“Aplexia is simple in nature, but it will definitely get your brain juices flowing once you get used to it,” wrote Christine in her original AppAdvice review of the game following its launch in September last year.
“The graphics are simple and the animations are fluid. The soundtrack is also rather peaceful and calm, which should help you focus on the game at hand. I’ve been enjoying it, and will continue to do so for a while. I hope to see even more content in the future.”
Well, Aplexia has just gained more content, thanks to its new update. Specifically, it has gained a new level pack that features a new block type.
In Aplexia, you start with a green block and your goal is to move that block to fill in all of the white spaces with its “copies.” That’s all you have to think about in the game’s Block Basics level pack.
But in the Double Time pack, there’s a blue block type that allows you to move over it twice. And in the Where Am I pack, there are red and yellow block types that teleport the green block within the board.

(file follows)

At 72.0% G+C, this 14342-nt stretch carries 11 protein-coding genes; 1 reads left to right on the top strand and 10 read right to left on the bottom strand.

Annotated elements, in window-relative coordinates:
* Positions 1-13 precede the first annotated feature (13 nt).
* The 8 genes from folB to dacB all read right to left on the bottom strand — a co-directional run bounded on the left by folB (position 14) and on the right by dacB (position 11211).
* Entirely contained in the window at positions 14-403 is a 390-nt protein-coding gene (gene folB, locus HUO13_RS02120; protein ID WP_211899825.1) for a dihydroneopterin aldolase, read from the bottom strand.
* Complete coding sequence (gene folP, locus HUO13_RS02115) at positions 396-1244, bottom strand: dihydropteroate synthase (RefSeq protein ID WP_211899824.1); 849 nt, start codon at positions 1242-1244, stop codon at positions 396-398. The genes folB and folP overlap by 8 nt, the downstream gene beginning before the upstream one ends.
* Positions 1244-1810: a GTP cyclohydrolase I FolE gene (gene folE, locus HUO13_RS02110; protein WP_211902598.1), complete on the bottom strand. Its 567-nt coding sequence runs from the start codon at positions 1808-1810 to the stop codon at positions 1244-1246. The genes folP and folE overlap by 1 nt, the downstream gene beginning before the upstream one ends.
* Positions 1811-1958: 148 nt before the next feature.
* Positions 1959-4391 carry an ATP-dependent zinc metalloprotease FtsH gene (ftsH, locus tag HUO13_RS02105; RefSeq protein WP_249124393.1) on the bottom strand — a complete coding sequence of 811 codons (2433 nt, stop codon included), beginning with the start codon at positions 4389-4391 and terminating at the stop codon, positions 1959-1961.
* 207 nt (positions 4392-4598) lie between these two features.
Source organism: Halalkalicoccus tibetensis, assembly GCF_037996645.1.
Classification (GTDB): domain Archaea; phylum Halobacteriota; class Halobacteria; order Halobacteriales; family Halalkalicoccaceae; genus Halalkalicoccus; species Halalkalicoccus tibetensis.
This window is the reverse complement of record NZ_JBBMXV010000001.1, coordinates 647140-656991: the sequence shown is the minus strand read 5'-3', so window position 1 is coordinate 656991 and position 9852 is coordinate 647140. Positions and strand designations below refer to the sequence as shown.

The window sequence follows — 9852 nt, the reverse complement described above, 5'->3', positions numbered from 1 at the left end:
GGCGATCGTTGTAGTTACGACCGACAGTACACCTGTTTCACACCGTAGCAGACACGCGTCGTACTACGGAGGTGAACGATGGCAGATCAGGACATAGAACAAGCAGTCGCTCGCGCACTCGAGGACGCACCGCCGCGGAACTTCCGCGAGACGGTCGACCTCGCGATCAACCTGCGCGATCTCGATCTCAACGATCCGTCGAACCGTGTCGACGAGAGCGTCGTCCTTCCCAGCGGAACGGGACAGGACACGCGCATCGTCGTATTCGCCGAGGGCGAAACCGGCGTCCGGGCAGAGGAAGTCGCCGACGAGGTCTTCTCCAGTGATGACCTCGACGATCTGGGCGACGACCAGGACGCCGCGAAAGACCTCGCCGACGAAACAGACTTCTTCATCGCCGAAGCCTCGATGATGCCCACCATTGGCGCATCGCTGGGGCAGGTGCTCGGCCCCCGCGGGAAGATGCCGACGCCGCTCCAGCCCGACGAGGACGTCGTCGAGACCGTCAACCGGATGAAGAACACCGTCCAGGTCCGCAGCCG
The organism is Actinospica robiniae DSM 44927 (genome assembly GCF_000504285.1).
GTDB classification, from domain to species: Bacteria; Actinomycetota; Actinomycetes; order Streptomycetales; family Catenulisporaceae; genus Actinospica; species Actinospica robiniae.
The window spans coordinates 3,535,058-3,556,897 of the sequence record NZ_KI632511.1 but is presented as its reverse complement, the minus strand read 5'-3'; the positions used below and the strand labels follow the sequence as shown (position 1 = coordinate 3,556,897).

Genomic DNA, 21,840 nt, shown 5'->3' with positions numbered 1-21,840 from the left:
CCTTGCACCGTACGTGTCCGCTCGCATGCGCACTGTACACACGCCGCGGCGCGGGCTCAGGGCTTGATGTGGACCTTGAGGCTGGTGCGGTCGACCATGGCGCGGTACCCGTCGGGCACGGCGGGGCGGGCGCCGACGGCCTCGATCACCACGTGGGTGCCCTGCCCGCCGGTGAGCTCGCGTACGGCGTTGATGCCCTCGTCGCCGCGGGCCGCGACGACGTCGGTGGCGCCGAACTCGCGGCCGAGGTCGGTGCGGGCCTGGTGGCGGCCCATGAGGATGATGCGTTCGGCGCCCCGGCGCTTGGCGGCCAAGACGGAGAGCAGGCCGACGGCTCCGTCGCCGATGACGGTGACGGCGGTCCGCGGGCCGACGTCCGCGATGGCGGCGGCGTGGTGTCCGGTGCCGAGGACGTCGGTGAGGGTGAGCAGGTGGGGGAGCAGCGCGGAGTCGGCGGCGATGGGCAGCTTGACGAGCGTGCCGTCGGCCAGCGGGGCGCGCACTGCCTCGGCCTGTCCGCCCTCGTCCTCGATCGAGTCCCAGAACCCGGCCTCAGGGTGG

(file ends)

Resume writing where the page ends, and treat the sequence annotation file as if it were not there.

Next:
And now, there’s a new Over Here pack in which you can tap the new checkered green block type to teleport toward it.
Like each of the other packs, the new Over Here pack contains 30 levels. That brings the number of levels you can play in Aplexia to a total of 120.
If you can’t see the video embedded above, please click here.
On second thought, you can play more than 120 levels in Aplexia. This is on account of the game’s new level creator, which allows you to create, save, and upload levels for you and others to play. You can also download other Aplexia fans’ creations and play them on your device.
The newly updated Aplexia is available in the App Store for $0.99. The game is optimized for iPhone and iPod touch running iOS 6.0 or later.
The new version of Aplexia also includes new Game Center achievements, some bug fixes, and a new control option.
The new control option comes in the form of a d-pad, which serves as an alternative to the default swiping mode.
While it’s nice to have a different option, the game’s d-pad turns out to be floating. That is, instead of being stationary, it relocates to where you touch the screen next.
Until an option to make the d-pad stationary gets added to Aplexia, I think I’ll stick to swiping as my preferred control mode for now — which is exactly how I’ve been enjoying the game.